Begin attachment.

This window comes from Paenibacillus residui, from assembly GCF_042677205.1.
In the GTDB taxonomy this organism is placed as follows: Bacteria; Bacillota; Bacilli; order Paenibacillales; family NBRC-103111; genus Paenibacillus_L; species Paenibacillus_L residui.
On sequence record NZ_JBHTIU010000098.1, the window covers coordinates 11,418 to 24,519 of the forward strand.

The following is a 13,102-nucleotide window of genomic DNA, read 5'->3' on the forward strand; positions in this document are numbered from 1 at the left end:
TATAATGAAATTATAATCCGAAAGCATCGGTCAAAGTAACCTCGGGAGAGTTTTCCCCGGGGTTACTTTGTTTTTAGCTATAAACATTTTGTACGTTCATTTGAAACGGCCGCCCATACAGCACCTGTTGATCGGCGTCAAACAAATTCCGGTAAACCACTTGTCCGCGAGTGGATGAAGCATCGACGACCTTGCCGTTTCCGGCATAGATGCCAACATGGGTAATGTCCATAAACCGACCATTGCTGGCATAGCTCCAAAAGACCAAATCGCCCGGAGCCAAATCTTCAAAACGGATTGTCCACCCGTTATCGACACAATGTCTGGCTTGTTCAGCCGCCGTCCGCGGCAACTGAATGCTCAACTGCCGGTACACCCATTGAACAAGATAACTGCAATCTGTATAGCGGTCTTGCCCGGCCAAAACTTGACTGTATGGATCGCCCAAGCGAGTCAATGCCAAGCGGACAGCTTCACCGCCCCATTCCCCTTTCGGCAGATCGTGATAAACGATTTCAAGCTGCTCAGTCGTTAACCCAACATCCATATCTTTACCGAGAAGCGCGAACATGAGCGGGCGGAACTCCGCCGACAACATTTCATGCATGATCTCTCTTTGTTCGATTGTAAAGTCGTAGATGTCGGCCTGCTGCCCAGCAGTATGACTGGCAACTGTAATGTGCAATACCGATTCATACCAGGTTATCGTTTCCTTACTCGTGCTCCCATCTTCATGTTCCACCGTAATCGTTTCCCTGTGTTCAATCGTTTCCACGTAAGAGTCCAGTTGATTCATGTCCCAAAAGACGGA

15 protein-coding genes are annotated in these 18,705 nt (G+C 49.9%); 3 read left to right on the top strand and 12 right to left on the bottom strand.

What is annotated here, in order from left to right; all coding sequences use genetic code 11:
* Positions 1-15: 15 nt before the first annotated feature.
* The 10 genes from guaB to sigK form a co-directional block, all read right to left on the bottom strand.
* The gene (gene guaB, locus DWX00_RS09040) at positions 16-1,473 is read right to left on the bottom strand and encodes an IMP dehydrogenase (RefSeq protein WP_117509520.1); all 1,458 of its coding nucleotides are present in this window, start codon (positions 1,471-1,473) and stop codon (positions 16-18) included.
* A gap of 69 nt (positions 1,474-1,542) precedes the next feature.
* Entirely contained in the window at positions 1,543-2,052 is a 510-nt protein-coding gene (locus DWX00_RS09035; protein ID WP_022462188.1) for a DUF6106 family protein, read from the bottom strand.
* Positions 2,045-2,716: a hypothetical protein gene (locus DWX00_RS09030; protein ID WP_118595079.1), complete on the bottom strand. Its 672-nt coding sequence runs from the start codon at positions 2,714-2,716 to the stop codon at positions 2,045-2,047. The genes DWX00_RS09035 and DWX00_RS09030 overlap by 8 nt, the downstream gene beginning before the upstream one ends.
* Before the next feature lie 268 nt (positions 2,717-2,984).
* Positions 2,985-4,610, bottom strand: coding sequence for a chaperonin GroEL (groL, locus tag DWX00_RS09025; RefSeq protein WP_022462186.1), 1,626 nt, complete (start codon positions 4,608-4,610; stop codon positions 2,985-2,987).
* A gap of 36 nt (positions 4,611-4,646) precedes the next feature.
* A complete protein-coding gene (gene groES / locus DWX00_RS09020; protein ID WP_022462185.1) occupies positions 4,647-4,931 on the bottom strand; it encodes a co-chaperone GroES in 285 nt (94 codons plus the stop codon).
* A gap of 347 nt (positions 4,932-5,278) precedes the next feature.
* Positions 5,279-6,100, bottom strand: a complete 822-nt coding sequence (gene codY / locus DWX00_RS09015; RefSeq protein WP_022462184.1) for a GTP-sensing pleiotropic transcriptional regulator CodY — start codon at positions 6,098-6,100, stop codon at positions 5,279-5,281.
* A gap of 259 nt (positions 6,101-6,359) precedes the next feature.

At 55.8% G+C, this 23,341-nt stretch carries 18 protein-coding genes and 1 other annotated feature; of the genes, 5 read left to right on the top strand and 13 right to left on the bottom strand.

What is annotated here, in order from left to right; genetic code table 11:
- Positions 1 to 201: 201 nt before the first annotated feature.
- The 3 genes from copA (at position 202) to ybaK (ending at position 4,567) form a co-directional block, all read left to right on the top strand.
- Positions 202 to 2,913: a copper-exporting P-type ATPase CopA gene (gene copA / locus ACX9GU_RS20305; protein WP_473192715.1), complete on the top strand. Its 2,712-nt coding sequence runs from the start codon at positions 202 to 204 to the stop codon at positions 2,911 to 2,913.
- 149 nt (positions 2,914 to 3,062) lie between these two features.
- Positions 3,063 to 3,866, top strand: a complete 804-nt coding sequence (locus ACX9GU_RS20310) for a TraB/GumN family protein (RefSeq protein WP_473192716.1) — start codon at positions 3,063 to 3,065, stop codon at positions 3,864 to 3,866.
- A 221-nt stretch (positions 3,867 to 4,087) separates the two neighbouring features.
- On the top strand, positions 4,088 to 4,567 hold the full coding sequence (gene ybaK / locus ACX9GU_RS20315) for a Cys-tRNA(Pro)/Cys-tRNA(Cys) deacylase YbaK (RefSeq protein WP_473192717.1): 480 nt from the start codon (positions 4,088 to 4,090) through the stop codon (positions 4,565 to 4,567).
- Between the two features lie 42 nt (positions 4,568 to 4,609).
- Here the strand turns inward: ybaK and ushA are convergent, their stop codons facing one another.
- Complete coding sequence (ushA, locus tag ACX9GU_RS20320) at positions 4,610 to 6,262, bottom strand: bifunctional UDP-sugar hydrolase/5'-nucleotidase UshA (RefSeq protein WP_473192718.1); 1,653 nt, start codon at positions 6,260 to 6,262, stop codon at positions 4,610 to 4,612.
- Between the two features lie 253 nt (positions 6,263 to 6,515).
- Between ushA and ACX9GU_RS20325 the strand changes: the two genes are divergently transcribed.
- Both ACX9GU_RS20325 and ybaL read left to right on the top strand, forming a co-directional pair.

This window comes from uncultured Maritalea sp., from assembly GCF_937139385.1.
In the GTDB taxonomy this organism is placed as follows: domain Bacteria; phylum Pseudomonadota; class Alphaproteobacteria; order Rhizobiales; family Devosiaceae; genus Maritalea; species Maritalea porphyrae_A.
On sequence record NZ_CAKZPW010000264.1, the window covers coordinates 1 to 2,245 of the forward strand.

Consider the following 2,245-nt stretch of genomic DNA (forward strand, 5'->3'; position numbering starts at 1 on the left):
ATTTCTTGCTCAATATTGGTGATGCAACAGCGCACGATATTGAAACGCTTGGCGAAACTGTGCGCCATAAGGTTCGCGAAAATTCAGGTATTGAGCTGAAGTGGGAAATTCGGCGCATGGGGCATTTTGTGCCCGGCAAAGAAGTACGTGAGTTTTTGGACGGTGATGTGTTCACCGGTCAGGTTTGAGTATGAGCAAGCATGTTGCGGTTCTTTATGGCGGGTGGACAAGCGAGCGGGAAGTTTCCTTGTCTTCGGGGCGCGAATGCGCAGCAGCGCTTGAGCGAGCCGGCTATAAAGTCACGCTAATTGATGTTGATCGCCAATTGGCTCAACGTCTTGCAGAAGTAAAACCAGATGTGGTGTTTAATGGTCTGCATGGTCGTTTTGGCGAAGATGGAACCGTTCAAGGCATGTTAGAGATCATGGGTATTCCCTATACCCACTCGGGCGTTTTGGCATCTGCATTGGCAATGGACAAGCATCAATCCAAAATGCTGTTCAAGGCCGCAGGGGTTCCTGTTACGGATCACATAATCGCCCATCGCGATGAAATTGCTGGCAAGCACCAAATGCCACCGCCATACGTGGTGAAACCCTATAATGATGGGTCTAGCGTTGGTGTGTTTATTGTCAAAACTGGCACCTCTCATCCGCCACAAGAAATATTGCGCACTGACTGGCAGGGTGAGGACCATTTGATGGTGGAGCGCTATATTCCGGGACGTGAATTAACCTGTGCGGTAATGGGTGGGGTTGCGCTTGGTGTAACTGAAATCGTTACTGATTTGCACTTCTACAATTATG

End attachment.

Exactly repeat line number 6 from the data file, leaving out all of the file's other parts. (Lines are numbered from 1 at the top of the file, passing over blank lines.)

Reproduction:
15 protein-coding genes are annotated in these 18,705 nt (G+C 49.9%); 3 read left to right on the top strand and 12 right to left on the bottom strand.